Indonesia court rejects bid to overturn President Widodo's victory

Jakarta (AFP) –


Indonesia's constitutional court Thursday rejected a bid to overturn President Joko Widodo's election victory and dismissed his defeated challenger's claims of widespread voter fraud as groundless.

The court threw out the case lodged by ex-general Prabowo Subianto, saying he did not prove he lost the April vote because of widespread cheating and voter fraud, allegations that sparked deadly rioting in Jakarta.

"The plaintiff's case is legally groundless," said chief Justice Anwar Usman. "We reject (his) demand in its entirety."

In the course of a hearing that stretched over nine hours, the panel painstakingly described many of the allegations -- including vote buying and that biased civil servants favoured Widodo -- as baseless.

The court, which also questioned the quality of the evidence and the credibility of witnesses, said voter-fraud claims were the responsibility of Indonesia's elections supervisory agency and beyond its remit.

Subianto claimed that the election in the world's third-biggest democracy was plagued by "systematic, structured and massive" electoral fraud that cost him victory.

His lawyers sought to overturn the official results that declared Widodo the winner with 55.5 percent of votes, against Subianto's 44.5 percent.

After the ruling, Subianto said he would consider his options.

"This ruling is very disappointing for us and our supporters but as has been agreed we will comply with and follow the constitution," he said in a televised address.

"I will consult with my legal team," he added.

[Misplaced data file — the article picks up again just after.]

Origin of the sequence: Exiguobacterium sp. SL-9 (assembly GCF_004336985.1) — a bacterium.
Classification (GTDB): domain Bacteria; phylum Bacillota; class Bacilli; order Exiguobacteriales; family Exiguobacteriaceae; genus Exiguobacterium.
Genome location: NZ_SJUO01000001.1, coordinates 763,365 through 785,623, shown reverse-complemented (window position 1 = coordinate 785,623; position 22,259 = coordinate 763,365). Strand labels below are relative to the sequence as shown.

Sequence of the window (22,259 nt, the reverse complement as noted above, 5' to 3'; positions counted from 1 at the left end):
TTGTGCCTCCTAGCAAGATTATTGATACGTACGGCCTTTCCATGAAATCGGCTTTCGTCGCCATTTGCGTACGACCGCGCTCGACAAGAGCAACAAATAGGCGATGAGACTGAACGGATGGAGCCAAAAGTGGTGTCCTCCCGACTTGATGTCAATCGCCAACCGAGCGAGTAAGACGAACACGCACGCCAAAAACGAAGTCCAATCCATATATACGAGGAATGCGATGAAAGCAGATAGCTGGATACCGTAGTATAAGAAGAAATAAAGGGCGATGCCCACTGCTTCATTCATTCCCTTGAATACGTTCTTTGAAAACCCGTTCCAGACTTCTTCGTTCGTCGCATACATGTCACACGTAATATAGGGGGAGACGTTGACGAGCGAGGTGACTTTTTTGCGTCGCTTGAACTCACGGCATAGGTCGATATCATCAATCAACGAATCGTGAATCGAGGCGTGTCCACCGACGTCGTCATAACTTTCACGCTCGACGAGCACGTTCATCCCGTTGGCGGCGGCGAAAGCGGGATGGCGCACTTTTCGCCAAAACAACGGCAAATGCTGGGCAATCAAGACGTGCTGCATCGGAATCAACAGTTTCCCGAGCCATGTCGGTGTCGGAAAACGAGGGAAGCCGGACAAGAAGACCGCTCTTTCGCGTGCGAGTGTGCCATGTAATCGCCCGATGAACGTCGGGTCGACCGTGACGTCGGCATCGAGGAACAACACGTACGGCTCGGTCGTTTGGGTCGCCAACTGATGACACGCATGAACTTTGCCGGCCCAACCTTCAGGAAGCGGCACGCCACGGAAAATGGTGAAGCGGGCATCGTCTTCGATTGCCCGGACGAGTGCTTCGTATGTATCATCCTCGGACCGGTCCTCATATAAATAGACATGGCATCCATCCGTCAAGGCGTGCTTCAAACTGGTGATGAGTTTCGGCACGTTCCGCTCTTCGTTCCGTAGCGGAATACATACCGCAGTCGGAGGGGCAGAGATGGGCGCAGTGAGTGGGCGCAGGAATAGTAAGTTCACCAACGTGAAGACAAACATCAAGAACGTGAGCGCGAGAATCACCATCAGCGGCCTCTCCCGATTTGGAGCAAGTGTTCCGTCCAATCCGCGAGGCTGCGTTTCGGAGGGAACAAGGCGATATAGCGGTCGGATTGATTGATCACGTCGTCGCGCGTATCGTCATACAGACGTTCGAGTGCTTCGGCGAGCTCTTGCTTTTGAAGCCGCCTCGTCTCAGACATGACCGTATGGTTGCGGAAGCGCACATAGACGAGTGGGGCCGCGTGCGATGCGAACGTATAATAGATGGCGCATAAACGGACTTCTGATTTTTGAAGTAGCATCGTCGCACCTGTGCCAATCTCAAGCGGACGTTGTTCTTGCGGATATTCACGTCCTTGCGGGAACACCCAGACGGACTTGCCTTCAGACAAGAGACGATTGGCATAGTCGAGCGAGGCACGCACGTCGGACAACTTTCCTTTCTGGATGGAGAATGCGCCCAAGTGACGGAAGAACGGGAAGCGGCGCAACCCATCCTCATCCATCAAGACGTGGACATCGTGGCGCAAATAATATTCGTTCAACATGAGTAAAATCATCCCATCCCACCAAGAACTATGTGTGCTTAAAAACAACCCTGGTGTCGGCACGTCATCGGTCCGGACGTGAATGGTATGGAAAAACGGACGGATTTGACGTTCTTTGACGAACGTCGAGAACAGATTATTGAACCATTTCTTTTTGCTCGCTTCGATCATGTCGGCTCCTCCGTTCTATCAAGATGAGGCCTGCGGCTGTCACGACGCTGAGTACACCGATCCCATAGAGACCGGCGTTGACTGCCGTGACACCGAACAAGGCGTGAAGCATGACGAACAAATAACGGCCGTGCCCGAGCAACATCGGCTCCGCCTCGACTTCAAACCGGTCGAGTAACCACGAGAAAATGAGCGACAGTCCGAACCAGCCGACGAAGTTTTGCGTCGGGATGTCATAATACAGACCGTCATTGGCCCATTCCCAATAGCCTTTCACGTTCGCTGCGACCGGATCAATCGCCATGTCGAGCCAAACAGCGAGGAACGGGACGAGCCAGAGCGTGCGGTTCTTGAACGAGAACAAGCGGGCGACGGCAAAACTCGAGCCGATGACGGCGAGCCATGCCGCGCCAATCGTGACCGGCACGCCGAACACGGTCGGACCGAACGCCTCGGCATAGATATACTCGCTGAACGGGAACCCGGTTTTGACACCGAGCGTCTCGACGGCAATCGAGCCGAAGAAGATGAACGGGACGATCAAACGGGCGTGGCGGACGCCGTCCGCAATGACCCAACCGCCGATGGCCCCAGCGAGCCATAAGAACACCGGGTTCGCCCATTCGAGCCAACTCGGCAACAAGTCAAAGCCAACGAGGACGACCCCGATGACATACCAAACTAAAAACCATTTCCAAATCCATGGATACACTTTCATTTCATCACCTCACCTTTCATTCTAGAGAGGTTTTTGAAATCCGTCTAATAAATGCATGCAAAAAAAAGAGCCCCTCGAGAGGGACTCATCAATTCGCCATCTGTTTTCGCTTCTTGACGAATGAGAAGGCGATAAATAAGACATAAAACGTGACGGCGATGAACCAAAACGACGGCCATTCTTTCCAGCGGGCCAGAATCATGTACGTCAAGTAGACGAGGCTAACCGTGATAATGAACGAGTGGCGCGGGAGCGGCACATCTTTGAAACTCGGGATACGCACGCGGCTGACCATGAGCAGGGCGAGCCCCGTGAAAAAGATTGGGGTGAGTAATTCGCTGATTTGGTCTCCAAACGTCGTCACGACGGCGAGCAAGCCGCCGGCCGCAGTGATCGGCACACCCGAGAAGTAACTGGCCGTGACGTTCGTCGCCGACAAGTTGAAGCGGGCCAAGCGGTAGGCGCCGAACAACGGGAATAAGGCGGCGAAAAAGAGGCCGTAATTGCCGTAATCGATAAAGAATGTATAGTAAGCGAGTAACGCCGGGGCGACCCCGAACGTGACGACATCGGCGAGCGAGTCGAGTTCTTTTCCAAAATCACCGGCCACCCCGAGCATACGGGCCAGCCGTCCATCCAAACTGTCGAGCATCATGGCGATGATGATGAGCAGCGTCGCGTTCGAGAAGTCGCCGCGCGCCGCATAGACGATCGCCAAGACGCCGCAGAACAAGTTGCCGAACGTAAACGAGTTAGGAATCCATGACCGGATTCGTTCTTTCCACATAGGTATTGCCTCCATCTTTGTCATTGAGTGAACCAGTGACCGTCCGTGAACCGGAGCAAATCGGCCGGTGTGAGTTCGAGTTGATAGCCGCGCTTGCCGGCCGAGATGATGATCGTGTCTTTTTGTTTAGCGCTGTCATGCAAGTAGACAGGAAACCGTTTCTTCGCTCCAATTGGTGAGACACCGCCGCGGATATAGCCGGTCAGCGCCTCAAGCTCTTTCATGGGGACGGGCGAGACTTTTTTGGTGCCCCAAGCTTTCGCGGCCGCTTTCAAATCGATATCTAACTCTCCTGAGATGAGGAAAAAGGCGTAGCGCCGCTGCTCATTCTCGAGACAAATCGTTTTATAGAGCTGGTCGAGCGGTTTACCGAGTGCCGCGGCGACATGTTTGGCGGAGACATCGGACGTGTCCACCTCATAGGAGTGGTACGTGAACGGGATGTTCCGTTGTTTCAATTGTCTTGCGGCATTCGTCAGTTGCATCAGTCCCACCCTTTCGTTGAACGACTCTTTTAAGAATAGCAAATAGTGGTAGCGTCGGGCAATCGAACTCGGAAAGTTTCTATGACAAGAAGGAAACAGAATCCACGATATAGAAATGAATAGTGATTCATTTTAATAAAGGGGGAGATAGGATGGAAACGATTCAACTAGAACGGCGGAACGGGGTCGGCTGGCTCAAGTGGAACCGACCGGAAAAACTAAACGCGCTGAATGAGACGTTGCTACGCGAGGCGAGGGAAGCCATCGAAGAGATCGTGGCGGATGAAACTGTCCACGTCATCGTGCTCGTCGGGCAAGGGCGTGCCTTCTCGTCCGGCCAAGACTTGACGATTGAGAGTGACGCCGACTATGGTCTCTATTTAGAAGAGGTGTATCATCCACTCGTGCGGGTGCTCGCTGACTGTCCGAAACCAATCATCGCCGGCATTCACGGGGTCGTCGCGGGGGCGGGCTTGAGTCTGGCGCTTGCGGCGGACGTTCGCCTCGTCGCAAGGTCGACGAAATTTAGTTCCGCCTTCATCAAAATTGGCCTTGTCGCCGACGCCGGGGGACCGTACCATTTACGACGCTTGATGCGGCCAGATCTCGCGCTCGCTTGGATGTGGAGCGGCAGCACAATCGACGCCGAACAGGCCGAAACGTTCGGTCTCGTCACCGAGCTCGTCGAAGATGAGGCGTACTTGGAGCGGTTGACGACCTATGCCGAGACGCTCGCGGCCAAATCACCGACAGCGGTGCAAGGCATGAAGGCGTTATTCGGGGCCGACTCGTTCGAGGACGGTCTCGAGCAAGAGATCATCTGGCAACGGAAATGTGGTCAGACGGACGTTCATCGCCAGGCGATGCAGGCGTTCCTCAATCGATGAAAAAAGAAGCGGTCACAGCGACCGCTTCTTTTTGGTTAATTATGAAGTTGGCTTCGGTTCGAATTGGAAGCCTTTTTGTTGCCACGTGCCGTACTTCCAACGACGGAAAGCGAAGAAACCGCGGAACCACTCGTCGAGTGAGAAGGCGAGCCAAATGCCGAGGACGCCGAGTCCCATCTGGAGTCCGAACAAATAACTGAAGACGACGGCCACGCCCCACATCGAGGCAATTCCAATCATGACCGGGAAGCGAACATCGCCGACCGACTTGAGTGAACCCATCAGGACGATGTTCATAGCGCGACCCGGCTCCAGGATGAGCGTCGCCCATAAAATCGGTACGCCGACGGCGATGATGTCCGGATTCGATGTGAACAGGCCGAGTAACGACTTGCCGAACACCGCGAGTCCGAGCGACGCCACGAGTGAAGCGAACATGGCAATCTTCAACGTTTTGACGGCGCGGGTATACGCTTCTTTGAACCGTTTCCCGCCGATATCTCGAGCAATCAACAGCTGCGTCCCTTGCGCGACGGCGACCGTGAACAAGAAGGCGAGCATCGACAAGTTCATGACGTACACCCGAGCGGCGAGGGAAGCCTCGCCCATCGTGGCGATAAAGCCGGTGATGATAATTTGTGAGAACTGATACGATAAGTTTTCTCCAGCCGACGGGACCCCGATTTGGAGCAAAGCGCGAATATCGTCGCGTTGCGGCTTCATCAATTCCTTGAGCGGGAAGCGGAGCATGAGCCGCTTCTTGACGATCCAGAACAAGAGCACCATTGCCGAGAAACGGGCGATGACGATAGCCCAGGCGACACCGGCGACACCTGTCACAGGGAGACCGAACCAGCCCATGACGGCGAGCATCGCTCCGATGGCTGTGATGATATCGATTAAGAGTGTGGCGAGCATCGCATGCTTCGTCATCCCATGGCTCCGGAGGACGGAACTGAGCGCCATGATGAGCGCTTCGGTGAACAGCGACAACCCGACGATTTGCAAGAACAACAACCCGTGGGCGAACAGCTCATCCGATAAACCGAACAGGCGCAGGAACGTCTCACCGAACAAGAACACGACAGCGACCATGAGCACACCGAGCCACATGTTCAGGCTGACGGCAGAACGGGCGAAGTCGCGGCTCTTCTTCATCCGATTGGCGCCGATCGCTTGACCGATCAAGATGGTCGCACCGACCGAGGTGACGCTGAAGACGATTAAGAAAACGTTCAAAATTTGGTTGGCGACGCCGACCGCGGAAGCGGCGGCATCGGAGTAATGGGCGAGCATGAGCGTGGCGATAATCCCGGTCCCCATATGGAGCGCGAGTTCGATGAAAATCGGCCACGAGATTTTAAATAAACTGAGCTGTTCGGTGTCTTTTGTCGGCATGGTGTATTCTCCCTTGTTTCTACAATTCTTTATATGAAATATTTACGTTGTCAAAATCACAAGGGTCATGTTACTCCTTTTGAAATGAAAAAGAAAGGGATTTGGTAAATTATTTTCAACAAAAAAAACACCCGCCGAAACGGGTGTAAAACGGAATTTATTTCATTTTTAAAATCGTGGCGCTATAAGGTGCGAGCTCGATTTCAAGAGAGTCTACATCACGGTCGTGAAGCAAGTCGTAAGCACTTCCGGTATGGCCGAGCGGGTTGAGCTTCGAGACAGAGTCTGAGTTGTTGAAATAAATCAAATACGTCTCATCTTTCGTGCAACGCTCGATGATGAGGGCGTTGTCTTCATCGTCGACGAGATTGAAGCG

Subianto, who lost a similar court battle in 2014 when Widodo defeated him, has little recourse, according to constitutional law expert Refly Harun.

"If the claim is rejected then it's game over" for Subianto, he said before the court's ruling.

- 'Fraudulent system' -

Subianto supporter Daeng Wahidin was among a few thousand people gathered outside the court for the verdict, but police barricades prevented them getting near the building.

"The state can make its decision, but I won't accept Jokowi as president," the 45-year-old Wahidin told AFP, referring to Widodo by his nickname.

"I think he was elected through a fraudulent system."

Some 47,000 police and army personnel were deployed around the court and other parts of central Jakarta amid fears of more unrest, but there was little sign of violent demonstrations.

Last month, peaceful protests against the official result by Subianto supporters erupted into two nights of street battles between police and rioters, leaving nine people dead and hundreds injured in the capital's worst violence in years.

Indonesian police have been in the spotlight after videos surfaced that appeared to show officers beating protesters.

There are also questions about how the demonstrators -- including a 15-year-old high school student -- died.

This week, Amnesty International called for an independent probe into what it called "grave human rights violations" by police against protesters -- including beatings and "torture" -- and allegations that they were behind the killings of demonstrators.

Some of the dead were reported to have gunshot wounds. Police have insisted they did not shoot live rounds, but instead used rubber bullets, water cannon and tear gas to push back the crowds.

Meanwhile, several Subianto allies have recently been arrested, including former army general Kivlan Zen over his alleged links to the Jakarta riots.

Police have also aired video from several arrested suspects who claimed that Zen masterminded a failed plot to sow chaos by killing four senior government officials, including its chief security minister and the president's top intelligence adviser.